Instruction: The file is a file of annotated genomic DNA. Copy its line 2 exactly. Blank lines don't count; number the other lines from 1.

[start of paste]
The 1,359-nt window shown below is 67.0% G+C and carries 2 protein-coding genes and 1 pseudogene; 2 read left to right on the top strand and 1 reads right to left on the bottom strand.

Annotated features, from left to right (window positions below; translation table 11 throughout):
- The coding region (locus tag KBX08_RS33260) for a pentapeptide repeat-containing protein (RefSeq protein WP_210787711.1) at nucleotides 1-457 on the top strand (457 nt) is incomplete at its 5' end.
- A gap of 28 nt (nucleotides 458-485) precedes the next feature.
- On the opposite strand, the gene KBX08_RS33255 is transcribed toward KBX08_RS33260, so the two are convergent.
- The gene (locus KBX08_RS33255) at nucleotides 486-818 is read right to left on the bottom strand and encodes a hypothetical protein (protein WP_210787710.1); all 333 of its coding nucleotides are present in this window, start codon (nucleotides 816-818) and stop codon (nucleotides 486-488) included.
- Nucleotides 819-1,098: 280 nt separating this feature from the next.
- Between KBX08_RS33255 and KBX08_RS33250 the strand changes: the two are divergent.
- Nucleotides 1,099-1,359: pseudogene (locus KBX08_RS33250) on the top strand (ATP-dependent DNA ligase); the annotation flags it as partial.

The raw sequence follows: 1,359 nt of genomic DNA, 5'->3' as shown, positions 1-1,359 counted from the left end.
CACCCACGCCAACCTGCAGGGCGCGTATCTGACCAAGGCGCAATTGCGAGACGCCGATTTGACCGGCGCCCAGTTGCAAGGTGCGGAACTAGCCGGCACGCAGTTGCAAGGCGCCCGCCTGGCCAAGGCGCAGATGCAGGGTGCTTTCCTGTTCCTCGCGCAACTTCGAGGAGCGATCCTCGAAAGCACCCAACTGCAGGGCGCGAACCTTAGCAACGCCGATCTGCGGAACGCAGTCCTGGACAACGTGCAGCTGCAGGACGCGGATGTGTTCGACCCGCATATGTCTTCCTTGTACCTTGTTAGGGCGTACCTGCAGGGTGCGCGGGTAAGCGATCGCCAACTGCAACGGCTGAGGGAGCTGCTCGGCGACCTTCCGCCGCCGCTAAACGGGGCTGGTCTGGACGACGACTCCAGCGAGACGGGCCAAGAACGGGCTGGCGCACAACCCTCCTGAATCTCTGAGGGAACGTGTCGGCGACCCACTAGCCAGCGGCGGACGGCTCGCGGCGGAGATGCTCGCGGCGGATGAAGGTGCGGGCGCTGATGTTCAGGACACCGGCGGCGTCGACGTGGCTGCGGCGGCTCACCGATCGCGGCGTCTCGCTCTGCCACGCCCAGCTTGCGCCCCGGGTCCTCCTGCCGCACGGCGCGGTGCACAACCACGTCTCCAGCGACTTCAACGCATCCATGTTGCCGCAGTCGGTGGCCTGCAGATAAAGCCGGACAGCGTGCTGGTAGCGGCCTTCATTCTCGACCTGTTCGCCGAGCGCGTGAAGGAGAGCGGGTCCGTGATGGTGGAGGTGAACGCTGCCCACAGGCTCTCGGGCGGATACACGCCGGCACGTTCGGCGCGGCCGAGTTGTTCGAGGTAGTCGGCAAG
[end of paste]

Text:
Annotated features, from left to right (window positions below; translation table 11 throughout):